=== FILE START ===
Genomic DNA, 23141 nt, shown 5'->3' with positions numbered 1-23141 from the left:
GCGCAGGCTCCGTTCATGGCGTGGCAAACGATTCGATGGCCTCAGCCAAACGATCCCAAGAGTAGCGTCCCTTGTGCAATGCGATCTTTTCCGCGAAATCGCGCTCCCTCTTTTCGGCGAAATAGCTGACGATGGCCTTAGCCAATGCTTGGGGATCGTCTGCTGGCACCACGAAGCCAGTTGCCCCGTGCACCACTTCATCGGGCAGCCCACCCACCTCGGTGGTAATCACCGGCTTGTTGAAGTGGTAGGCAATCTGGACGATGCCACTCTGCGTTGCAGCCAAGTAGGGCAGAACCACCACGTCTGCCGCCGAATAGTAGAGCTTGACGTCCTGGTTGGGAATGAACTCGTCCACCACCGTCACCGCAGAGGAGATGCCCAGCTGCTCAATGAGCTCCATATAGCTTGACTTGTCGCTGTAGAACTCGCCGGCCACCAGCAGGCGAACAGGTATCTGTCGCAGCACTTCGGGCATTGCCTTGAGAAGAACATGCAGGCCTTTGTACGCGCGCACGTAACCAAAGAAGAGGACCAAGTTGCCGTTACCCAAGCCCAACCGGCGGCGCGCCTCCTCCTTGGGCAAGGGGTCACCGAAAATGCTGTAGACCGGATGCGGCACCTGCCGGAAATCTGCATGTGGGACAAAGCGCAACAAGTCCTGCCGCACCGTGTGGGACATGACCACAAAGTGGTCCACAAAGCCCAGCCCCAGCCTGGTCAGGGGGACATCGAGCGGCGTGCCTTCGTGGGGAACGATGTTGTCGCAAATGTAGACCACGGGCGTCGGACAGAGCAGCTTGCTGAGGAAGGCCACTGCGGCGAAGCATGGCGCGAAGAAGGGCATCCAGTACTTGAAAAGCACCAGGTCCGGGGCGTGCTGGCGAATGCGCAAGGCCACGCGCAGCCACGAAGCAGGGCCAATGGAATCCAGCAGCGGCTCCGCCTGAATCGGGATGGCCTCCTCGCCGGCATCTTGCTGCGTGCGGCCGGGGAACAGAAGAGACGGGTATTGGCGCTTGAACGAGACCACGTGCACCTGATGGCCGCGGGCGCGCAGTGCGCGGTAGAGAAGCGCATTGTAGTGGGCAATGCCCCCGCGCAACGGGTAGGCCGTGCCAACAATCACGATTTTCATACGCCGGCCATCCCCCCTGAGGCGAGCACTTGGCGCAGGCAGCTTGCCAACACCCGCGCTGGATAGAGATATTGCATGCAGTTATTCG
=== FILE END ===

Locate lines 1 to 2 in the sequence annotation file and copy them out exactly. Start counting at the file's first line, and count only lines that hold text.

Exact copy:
Genomic DNA, 23141 nt, shown 5'->3' with positions numbered 1-23141 from the left:
GCGCAGGCTCCGTTCATGGCGTGGCAAACGATTCGATGGCCTCAGCCAAACGATCCCAAGAGTAGCGTCCCTTGTGCAATGCGATCTTTTCCGCGAAATCGCGCTCCCTCTTTTCGGCGAAATAGCTGACGATGGCCTTAGCCAATGCTTGGGGATCGTCTGCTGGCACCACGAAGCCAGTTGCCCCGTGCACCACTTCATCGGGCAGCCCACCCACCTCGGTGGTAATCACCGGCTTGTTGAAGTGGTAGGCAATCTGGACGATGCCACTCTGCGTTGCAGCCAAGTAGGGCAGAACCACCACGTCTGCCGCCGAATAGTAGAGCTTGACGTCCTGGTTGGGAATGAACTCGTCCACCACCGTCACCGCAGAGGAGATGCCCAGCTGCTCAATGAGCTCCATATAGCTTGACTTGTCGCTGTAGAACTCGCCGGCCACCAGCAGGCGAACAGGTATCTGTCGCAGCACTTCGGGCATTGCCTTGAGAAGAACATGCAGGCCTTTGTACGCGCGCACGTAACCAAAGAAGAGGACCAAGTTGCCGTTACCCAAGCCCAACCGGCGGCGCGCCTCCTCCTTGGGCAAGGGGTCACCGAAAATGCTGTAGACCGGATGCGGCACCTGCCGGAAATCTGCATGTGGGACAAAGCGCAACAAGTCCTGCCGCACCGTGTGGGACATGACCACAAAGTGGTCCACAAAGCCCAGCCCCAGCCTGGTCAGGGGGACATCGAGCGGCGTGCCTTCGTGGGGAACGATGTTGTCGCAAATGTAGACCACGGGCGTCGGACAGAGCAGCTTGCTGAGGAAGGCCACTGCGGCGAAGCATGGCGCGAAGAAGGGCATCCAGTACTTGAAAAGCACCAGGTCCGGGGCGTGCTGGCGAATGCGCAAGGCCACGCGCAGCCACGAAGCAGGGCCAATGGAATCCAGCAGCGGCTCCGCCTGAATCGGGATGGCCTCCTCGCCGGCATCTTGCTGCGTGCGGCCGGGGAACAGAAGAGACGGGTATTGGCGCTTGAACGAGACCACGTGCACCTGATGGCCGCGGGCGCGCAGTGCGCGGTAGAGAAGCGCATTGTAGTGGGCAATGCCCCCGCGCAACGGGTAGGCCGTGCCAACAATCACGATTTTCATACGCCGGCCATCCCCCCTGAGGCGAGCACTTGGCGCAGGCAGCTTGCCAACACCCGCGCTGGATAGAGATATTGCATGCAGTTATTCG